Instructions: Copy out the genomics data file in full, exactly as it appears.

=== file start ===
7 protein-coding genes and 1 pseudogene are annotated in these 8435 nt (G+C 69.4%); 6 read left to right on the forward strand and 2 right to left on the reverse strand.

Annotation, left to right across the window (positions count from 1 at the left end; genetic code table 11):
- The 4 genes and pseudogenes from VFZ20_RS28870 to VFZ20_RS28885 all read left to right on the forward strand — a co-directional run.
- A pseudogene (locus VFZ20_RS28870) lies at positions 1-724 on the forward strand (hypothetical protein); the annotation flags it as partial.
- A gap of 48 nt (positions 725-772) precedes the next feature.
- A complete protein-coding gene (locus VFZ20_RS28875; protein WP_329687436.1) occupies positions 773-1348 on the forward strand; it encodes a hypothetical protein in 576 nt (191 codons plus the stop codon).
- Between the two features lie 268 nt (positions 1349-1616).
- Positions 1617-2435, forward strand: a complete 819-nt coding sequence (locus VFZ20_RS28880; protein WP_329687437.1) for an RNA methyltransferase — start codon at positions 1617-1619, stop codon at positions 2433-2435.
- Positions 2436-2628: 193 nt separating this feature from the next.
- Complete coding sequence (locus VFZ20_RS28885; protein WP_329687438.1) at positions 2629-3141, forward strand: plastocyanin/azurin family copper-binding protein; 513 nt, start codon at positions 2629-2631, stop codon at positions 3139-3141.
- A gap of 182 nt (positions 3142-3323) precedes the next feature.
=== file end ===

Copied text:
7 protein-coding genes and 1 pseudogene are annotated in these 8435 nt (G+C 69.4%); 6 read left to right on the forward strand and 2 right to left on the reverse strand.

Annotation, left to right across the window (positions count from 1 at the left end; genetic code table 11):
- The 4 genes and pseudogenes from VFZ20_RS28870 to VFZ20_RS28885 all read left to right on the forward strand — a co-directional run.
- A pseudogene (locus VFZ20_RS28870) lies at positions 1-724 on the forward strand (hypothetical protein); the annotation flags it as partial.
- A gap of 48 nt (positions 725-772) precedes the next feature.
- A complete protein-coding gene (locus VFZ20_RS28875; protein WP_329687436.1) occupies positions 773-1348 on the forward strand; it encodes a hypothetical protein in 576 nt (191 codons plus the stop codon).
- Between the two features lie 268 nt (positions 1349-1616).
- Positions 1617-2435, forward strand: a complete 819-nt coding sequence (locus VFZ20_RS28880; protein WP_329687437.1) for an RNA methyltransferase — start codon at positions 1617-1619, stop codon at positions 2433-2435.
- Positions 2436-2628: 193 nt separating this feature from the next.
- Complete coding sequence (locus VFZ20_RS28885; protein WP_329687438.1) at positions 2629-3141, forward strand: plastocyanin/azurin family copper-binding protein; 513 nt, start codon at positions 2629-2631, stop codon at positions 3139-3141.
- A gap of 182 nt (positions 3142-3323) precedes the next feature.